Subject: Re: TCPA (Trusted Computing Platform Alliance) and future PC use for engineering
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From: Jean-Pierre Moreau
User-Agent: Gnus/5.09 (Gnus v5.9.0) Emacs/21.2
Date: 11 Nov 2002 14:48:53 -0500
NNTP-Posting-Date: Mon, 11 Nov 2002 14:49:27 EST
Organization: Bell Sympatico
Chris Carlen writes:
> Geraldo Sazias wrote:
> > I read about it, although from what I gather, there wasn't too much
> > support for the bill. Besides, it will infuriate businesses in
> > America who will find themselves with no choice at all when it
> > comes to Operating Systems. Even worse, other countries are likely
> > to ignore the American call to pass
> > similar legislation thereby handicapping American businesses who will have
> > to pay a great deal more for their IT infrastructure whilst foreign
> > businesses save bundles of money by switching to Linux.
> That's where WIPO comes into play. You do realize that the US has
> little restraint when it comes to pressuring other governments to
> adopt policies that serve US interests, right?
> I agree there are a lot of reasons why TCPA and the like are unlikely
> to be appealing to a great many (duh!), but there are also strong
> factors at work to make it happen despite what is sensible. Those
> factors being the profound greed and economic imperialist motivations
> of the US government/corporations.
> I certainly hope *you* are right, though. But sometimes in order to
> head off such very bleak outcomes as what would occur with TCPA and
> DRM, it is necessary to get a bit alarmist in order to counter the
> deception on the other side.
> But I'm still not confident in any rosy outcome as it stands today.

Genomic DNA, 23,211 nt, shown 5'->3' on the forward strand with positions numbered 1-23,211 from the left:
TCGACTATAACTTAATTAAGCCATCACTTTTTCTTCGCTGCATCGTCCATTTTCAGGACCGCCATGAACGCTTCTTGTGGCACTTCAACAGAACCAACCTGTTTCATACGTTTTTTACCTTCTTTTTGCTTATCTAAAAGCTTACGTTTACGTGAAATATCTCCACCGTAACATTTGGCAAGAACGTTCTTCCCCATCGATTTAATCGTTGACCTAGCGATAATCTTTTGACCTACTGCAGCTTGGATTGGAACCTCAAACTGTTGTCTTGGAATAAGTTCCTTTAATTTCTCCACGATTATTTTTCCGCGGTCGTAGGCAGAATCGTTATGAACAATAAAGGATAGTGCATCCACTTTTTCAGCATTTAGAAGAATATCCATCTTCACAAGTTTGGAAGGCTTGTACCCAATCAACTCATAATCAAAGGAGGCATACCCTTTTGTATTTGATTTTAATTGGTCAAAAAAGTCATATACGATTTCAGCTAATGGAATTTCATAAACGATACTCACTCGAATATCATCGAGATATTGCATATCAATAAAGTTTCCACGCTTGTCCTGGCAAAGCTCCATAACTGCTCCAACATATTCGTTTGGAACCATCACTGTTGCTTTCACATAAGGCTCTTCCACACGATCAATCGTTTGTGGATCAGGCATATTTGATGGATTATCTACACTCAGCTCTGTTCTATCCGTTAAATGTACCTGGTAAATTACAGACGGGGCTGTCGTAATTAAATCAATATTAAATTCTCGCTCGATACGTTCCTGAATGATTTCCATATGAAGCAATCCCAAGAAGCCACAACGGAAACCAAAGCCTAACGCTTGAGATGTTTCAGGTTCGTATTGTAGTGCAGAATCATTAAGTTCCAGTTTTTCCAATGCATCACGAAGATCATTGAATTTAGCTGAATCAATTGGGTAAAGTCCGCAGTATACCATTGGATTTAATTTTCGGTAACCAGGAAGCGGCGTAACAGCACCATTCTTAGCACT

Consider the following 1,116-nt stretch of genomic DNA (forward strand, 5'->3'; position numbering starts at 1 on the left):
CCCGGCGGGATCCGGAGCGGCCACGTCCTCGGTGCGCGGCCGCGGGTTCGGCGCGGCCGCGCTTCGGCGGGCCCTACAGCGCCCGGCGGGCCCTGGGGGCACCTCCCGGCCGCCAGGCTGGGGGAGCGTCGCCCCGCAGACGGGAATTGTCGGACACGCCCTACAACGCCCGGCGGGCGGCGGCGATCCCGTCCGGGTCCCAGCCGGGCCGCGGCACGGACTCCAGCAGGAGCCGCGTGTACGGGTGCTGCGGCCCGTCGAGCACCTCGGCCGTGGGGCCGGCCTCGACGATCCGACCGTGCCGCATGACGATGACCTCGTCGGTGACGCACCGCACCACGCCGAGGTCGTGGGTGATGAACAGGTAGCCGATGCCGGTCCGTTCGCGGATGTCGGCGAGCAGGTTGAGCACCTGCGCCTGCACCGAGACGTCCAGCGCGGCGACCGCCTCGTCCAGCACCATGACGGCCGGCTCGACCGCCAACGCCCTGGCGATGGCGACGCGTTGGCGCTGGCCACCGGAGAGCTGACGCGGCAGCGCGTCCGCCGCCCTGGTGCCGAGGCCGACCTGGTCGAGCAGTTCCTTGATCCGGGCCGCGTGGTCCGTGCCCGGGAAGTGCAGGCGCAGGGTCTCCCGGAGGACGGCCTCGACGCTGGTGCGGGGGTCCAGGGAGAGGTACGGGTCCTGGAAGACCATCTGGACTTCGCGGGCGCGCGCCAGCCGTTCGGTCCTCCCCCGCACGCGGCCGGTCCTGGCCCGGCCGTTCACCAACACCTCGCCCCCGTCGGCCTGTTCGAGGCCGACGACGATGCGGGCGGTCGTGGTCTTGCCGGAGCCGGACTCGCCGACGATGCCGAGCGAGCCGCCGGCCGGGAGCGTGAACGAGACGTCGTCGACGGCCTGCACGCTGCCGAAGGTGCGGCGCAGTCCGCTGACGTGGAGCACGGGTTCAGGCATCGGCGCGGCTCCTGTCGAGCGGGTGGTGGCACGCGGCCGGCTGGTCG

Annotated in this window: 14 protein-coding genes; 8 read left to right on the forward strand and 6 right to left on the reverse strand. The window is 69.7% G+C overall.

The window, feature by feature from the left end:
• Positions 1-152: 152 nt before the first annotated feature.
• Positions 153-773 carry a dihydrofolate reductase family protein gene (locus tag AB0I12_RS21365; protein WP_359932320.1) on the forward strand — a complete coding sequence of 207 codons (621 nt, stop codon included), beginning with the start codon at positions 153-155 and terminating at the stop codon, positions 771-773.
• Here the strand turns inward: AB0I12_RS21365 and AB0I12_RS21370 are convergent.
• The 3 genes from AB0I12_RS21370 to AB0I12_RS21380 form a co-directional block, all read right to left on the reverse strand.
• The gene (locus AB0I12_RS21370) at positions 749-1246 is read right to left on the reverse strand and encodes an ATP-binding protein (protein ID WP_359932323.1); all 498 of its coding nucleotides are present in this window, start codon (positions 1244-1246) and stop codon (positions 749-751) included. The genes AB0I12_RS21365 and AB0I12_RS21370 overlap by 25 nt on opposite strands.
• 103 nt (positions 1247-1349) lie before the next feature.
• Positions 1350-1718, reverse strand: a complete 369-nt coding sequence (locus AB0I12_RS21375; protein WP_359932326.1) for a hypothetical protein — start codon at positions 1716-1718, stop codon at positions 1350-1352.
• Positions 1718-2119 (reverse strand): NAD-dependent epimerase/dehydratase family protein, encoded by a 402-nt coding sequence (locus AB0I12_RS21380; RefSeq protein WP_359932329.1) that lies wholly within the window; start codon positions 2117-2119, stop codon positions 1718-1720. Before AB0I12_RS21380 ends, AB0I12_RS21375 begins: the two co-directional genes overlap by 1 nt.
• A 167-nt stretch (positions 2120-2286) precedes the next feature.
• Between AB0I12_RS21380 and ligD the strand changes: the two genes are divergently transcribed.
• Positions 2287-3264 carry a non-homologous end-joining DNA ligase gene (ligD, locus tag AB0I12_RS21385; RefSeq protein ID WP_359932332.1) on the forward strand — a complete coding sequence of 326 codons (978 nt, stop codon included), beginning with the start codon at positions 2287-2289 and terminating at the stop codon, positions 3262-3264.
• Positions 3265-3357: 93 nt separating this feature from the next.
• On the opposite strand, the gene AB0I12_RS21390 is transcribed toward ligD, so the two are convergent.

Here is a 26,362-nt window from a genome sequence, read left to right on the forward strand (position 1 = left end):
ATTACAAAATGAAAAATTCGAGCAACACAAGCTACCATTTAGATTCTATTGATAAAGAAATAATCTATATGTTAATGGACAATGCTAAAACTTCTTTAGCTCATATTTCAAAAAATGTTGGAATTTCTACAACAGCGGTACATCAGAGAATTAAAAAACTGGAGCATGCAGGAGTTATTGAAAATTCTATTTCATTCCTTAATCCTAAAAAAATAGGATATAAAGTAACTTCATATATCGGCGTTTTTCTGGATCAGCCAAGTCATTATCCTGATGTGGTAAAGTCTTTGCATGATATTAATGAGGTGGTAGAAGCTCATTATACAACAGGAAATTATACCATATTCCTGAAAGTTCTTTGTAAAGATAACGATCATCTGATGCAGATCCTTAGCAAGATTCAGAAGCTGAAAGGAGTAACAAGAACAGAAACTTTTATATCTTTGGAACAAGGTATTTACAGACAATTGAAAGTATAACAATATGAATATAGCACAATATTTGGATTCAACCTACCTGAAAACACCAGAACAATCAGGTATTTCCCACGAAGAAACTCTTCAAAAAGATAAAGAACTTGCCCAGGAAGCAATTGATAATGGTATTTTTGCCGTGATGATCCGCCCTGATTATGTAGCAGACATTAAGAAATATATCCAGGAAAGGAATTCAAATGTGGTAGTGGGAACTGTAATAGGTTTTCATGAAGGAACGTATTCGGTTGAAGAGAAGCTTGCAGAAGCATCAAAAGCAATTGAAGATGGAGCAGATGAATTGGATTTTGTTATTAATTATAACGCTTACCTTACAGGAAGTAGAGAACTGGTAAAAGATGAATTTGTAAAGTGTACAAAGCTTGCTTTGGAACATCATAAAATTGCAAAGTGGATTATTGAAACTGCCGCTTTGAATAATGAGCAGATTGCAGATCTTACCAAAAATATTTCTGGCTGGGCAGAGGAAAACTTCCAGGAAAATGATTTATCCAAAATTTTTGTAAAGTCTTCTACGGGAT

> . . .
> Christopher R. Carlen
Exactly, Christopher. The US being the most powerful country is
advantageous to the US (by definition of 'powerful'!).
Here a minor (for me) example in Canada. Some months ago, a report
recommanding legalization of Marijuana for the Canadian government
was issued. After some weeks of discussions in the medias and
in the parliement, there were come 'concerns' coming from US
authorities, very legitimate from the point of view of US law.
After that, the were less and less discussion in government,
than nothing. I have no interest at all in this legalization or not,
but what impressed me is the 'pressure' from the US I perceived,
and mostly that it was *very effective*.
So I do NOT count on countries outside US, because the globalization
of laws that is coming.
Naturally, these laws are advantageous for a subset of the US
'entities' (people, organizations, corporations, ...), not
necessarily for the majority of its citizens. It is a political
question, not a market or other one. And being myself very lousy
on politics, I do nothing about it, except this minor post and
Jean-Pierre Moreau uu@dd (s/uu/jpm-qc/; s/dd/iquebec.com/)
"1984 has not been cancelled; it's just a little late."
(stolen from stolen sig)